Nelson, who is known to have dynamite in his portly paws and granite in his chunky chin, needed only the former to dispatch of "Pee Wee" less than one minute into the first round. Nelson connected with a huge haymaker that folded up Herman like a beach chair.
It was academic from that point forward.
Nelson landed another shot to the slumping Herman, but all that appeared to do was stir him out of his nappy nap. Herman protested the stoppage, but the replays were pretty clear that he was in no condition to continue at the time the referee stepped in to save him from additional, and unnecessary, punishment.
It's safe to say that Nelson has lived to see another night inside the Octagon ... and another seat at the nearby Bellagio buffet.
In perhaps the most disappointing matchmaking in recent history, the promotion pitted two promising prospects -- Stipe Miocic and Shane del Rosario -- opposite one another to determine who would keep his perfect record intact and who would suffer his first professional loss.
Chalk another one up for the Croatian.
Miocic survived a very tough first round, during which del Rosario -- and accomplished kickboxer -- connected with several head kicks and clean strikes. Miocic, an accomplished amateur wrestler who also happens to have a Golden Gloves boxing pedigree, seemed confused by the southpaw, unable to mount much offense. Eventually, he wisely decided to shoot (and secure) a takedown, but he let him up just as the round ended.
Once it was pretty clear that del Rosario was going to continue getting the better of the stand up in the second stanza, Miocic once again came to his senses and took down the Strikeforce import and, this time, kept him there. In fact, Miocic did more than just that, he force fed del Rosario a healthy helping of elbows to the face, which not only caused a cut, but also set up an eventual technical knockout stoppage.
Del Rosario simply could not escape the assault and eventually the elbow overdose led to a stop on Queer Street and his first-ever taste of pro MMA defeat. Nonetheless, he demonstrated that he has high-level talent and hopefully it's not more than another year before his next fight.
Miocic, meanwhile, is now likely onto bigger and better things.
Lavar Johnson, on the other hand, couldn't get much bigger than the 6'11" Stefan Struve. The knockout artist, riding back-to-back "Knockout of the Night" performances, was looking to make it three straight against the stretchy "Skyscraper," but needed to bring the heat early to get 'er done.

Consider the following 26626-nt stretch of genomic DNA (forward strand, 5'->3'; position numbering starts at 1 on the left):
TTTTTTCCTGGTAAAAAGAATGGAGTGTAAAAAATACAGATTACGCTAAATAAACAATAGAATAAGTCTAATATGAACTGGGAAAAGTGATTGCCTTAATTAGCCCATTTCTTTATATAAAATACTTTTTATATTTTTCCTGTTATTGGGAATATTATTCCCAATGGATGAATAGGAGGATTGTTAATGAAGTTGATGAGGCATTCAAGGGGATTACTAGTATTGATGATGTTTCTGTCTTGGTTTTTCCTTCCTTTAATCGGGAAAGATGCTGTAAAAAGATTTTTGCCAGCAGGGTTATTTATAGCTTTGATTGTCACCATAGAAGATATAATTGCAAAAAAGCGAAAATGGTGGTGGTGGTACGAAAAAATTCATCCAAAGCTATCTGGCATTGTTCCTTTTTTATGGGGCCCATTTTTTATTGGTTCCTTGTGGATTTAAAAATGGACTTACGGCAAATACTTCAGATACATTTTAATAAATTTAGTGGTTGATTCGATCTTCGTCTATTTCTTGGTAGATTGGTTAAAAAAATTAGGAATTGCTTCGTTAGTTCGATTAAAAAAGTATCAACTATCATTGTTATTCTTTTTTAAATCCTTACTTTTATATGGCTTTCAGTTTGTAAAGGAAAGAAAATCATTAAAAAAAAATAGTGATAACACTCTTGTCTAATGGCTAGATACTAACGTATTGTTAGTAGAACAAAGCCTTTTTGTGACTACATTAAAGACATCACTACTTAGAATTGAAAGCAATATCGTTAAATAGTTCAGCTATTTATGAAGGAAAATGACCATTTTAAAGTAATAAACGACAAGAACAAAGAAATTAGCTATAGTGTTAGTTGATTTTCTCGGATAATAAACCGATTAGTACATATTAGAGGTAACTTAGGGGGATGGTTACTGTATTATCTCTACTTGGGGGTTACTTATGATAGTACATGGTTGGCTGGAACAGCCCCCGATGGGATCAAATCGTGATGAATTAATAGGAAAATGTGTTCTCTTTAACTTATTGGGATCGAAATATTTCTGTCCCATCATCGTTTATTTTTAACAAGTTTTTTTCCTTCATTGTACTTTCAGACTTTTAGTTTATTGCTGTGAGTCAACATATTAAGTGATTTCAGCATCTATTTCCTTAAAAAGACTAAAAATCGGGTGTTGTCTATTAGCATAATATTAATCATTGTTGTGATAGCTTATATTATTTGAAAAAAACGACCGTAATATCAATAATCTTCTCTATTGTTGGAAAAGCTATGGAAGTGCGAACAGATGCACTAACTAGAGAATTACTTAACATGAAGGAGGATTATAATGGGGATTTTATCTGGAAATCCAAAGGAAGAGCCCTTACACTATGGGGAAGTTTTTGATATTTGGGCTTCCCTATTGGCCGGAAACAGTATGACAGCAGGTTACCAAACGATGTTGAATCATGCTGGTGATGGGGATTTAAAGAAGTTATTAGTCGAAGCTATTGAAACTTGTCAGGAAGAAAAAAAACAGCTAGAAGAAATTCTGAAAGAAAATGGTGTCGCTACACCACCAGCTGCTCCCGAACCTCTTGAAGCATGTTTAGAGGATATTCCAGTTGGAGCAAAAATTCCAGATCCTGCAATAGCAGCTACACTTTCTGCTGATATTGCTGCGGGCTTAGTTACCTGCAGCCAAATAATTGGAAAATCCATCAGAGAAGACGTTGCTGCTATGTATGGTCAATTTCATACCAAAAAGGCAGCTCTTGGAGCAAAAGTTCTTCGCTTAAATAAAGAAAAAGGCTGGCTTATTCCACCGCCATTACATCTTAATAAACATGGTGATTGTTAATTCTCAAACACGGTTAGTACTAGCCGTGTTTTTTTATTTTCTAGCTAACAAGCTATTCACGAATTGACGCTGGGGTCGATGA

And he did just that, connecting with a big punch early that appeared to get Struve's attention pretty quick. Unfortunately for Johnson, it most likely served as a not-so-friendly reminder that he needed to get the fight to the ground as quickly as possible to break the one-trick pony.
Johnson got lazy, or perhaps he was just unaware, when he was tangled in Struve's long limbs, attempting to deliver strikes from the top position. Struve, who is quite crafty, snagged Johnson's arm from his back, locked up his legs and rolled for a fight-ending armbar. He locked it in so tight and forced Johnson to tap before he even had the opportunity to really do some damage.
In doing so, Struve locked up his third straight victory and sent Johnson back to the drawing board, which hopefully includes shapes of Brazilian men and their submission holds. At the very least, a chapter on jiu-jitsu defense.
That's enough from us. Now it's your turn to discuss UFC 146: "Dos Santos vs. Mir" in the comments section below.
Is Johnson a just a Heavyweight Houston Alexander? Can Miocic hang with the top dogs in the division? Anyone still calling for Nelson to make the cut to Light Heavyweight? Who on Earth wants a piece of Velasquez? Does dos Santos (if it happens) have the ability to thwart such a barbaric attack? How about them Heavyweights!?!?
Let's hear it, Maniacs.
Be sure to also check out our complete UFC 146 blow-by-blow coverage of the entire "Dos Santos vs. Mir" event right here. Last, and certainly not least, check out our complete UFC 146 results recap of the Facebook/FX "Prelims" right here.